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Abstraction in Differential Equations

  1. Abstraction complements the insufficiency of concreteness. Any attempt to visualize a 3-dim wave through concrete geometry contains intrinsic defects [Hec, p.27, r.c., l.8], so using the abstract wave equation [Hec, p.14, (2.11)] to generalize the concept of 1-dim wave [Hec, pp.10-14, §2.1] is the only possible and natural alternative.

  2. Given a concrete solving procedure for the Boltzmann integral equation [Rei, p.536, (14.7.12); p.539, (14.8.4)]. If we use a functional analysis approach to make the procedure abstract, the effectiveness of constructing solutions will be reduced. In functional analysis, we assume that the test functions are given [Ru3, p.136, l.−1]. In contrast, in statistical mechanics, to solve the Boltzmann integral equation, there are clues to find the pertinent and useful test functions [Rei, p.540, (14.8.5)]. Furthermore, in statistical mechanics, the relationships between solutions and test functions [Rei, p.537, l.21 & l.−16] are clear.

  3. Generation is a special case of abstraction.

  4. Abstraction clarifies logical structures, but eliminates its concrete meanings by chunks.
        For the "smoothing" method [Boro, p.131, l.−14] in the theory of Fourier transforms, Rudin's choice [Ru2, p.197, l.−1] serves its purpose in a general setting, but Borovkov's choice [Boro, p.131, l.10] is more meaningful in the probability model.

  5. The same theorems in different settings can have different meanings, functions, and goals.
        In probability theory, Fourier transforms are interpreted as characteristic functions and Parseval's equality assumes the form of [Boro, p.135, Assertion 3].

  6. Compare [Ru2, p.150, Theorem 7.8] with [Cou1, vol. 2, chap. IV, 3.1].
        For abstraction, one can select a trivial aspect (e.g., s-algebra) and expand it. On may easily blow it out of proportion. However, understanding a theorem's abstract structure is not beneficial for application [see Cou1, vol. 2, chap. IV, 3.3].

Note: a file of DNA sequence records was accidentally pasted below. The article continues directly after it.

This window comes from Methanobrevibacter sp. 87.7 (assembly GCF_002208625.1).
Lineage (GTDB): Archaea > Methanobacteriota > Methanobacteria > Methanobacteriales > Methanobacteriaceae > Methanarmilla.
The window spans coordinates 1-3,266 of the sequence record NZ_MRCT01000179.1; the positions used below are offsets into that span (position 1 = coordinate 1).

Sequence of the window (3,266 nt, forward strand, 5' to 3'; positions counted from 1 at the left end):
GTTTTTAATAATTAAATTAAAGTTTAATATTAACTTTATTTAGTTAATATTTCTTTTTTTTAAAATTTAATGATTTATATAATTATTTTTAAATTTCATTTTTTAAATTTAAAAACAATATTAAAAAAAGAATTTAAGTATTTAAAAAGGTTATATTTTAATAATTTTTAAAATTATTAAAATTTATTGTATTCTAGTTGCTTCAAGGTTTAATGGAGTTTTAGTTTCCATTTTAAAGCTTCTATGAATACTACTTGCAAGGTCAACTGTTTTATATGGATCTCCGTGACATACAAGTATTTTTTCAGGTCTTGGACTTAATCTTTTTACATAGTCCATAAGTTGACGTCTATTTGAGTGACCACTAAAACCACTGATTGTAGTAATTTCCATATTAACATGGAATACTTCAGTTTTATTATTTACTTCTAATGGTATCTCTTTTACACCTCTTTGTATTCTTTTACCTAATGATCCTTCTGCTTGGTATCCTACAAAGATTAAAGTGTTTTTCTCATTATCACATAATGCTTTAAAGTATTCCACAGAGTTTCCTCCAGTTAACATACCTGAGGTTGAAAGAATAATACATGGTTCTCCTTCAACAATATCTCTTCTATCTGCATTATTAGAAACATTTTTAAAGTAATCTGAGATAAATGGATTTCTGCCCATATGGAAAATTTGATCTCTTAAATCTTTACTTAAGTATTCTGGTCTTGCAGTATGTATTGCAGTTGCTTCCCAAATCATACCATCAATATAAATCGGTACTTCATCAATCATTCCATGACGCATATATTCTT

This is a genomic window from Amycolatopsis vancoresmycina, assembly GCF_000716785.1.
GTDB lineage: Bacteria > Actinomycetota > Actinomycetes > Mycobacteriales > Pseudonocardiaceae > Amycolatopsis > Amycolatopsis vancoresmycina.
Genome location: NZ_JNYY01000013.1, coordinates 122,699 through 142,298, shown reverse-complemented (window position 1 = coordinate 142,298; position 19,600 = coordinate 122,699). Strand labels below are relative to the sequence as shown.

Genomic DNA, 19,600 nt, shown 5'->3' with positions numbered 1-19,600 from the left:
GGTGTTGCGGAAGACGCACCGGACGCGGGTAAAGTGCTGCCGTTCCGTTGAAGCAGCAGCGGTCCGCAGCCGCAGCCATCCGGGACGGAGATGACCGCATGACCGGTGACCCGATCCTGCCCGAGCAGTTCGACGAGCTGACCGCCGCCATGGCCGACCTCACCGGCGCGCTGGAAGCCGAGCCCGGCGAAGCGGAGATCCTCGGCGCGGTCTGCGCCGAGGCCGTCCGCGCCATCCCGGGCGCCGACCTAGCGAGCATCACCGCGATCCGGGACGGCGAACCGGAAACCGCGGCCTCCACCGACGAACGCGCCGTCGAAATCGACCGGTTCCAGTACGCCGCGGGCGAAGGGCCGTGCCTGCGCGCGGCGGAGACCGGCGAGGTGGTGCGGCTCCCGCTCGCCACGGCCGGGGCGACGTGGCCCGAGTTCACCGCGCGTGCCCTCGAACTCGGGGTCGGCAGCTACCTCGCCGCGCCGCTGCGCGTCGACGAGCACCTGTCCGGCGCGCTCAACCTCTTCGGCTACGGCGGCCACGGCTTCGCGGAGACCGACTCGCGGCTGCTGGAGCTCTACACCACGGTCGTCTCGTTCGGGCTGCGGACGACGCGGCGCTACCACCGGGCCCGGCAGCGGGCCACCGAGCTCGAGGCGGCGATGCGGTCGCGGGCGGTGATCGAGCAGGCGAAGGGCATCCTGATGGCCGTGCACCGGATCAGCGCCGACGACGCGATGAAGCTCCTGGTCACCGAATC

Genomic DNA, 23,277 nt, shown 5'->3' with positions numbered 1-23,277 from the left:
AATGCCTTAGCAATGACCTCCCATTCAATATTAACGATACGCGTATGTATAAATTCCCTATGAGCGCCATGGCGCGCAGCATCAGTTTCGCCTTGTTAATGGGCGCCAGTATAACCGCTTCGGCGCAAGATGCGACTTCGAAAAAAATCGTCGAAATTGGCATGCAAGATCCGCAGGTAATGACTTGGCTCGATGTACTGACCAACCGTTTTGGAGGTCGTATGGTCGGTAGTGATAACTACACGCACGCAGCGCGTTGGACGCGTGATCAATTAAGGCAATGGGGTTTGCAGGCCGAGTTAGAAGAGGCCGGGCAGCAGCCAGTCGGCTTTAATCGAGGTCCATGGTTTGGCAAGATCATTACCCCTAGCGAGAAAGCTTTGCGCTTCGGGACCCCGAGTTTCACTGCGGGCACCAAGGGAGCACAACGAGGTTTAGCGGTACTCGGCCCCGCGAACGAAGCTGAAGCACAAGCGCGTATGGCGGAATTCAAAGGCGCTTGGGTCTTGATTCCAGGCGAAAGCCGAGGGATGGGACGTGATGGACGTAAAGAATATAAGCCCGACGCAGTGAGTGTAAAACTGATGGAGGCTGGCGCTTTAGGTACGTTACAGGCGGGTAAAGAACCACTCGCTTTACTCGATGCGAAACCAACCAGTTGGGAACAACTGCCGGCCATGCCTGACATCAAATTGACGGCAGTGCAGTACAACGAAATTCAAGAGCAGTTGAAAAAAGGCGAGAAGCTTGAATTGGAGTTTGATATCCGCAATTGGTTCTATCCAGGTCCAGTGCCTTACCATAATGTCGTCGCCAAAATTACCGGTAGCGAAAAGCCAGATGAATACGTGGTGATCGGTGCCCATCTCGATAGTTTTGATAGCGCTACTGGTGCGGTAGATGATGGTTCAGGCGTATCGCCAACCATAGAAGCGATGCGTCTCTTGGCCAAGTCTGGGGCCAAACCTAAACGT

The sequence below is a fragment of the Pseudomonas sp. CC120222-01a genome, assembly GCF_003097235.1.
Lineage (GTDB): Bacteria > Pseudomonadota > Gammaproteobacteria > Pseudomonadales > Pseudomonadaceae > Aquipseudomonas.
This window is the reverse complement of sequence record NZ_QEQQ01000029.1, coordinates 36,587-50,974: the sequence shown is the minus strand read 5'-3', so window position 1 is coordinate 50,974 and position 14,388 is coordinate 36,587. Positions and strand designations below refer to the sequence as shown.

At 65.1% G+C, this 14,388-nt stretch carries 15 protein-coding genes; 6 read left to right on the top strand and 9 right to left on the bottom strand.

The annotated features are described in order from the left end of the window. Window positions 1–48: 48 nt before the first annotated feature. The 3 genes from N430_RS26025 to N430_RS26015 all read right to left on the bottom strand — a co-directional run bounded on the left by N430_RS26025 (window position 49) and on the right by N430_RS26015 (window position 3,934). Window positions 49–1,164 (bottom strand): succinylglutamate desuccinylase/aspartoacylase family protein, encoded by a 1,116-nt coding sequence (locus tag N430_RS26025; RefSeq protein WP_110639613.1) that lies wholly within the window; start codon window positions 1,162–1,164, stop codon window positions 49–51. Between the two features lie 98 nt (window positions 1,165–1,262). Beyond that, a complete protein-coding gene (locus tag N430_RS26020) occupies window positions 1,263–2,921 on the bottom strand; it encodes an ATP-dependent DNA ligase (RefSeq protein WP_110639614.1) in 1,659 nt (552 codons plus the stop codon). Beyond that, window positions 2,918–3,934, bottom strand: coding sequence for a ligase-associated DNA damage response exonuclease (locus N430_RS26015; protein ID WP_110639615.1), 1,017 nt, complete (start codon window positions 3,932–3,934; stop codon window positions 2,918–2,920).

7. Executing operations on an abstract surface.
    Example. [Kre, p.233, l.-3-p.234, l.5] provides an effective implementation for parallel transport on an abstract surface.

  8. Some concepts are more easily visualized in an abstract setting, and others in a concrete setting. If the latter is the case, the concept defined in the concrete setting can always be used as a guide to understand that defined in the abstract setting.
    Examples. The tangent space is independent of coordinate systems [Spi, vol. 1, p.103, l.-5]. This statement is more easily visualized on a surface on R3 [Spi1, p.115, l.19-l.23] than on a manifold. Coordinate systems are C-related [Spi, vol. 1, p.36, l.-3]. This statement is more easily visualized on an abstract manifold than on a k-dim manifold in Rn because the concept of being C-related becomes trivial in a concrete setting.
    (Vector fields) In Rn, both the vector field G on W and the vector field H on V refer to the vector field F on the manifold M [Spi1, pp.115-116]. The basic scheme of defining a vector field on an abstract manifold should be the same, but it takes quite large amount of work to accomplish this task [Spi, vol. 1, p.97, l.9; p.111, l.-9 & l.-6].
    (Orientations) The definition of a k-dim oriented manifold in Rn [Spi1, p.117, l.11-p.119, l.5] is somewhat easier to undeition givenrstand than the definition of an oriented abstract manifold [Spi, vol. 1, p.117, l.1-l.4; p.284, l.-7].

  9. The readers may easily get lost in a long abstract theory. An abstract theory requires concrete examples to support its development. It is inadequate if the author provides examples only at the beginning stage of a theory's development: the later stages of a theory's development should also be followed up with significant examples. For instance, [Jaco, vol. II, chap. III, 6-10] in abstract algebra should be backed up with [Inc1, 6.4-6.53] in the theory of differential equations.

  10. [Pon, p.20, Theorem 2] is a special case of the theorem given in [Inc1, p.71, l.21-l.23]. The continuity of [Pon, p.19, (3)] embodies the Lipschitz condition given in [Inc1, p.71, l.-11-l.-10]. It is easy to obtain the Lipschitz condition from the continuity of the partial derivatives, but not vice versa.

  11. Links {1, 2}.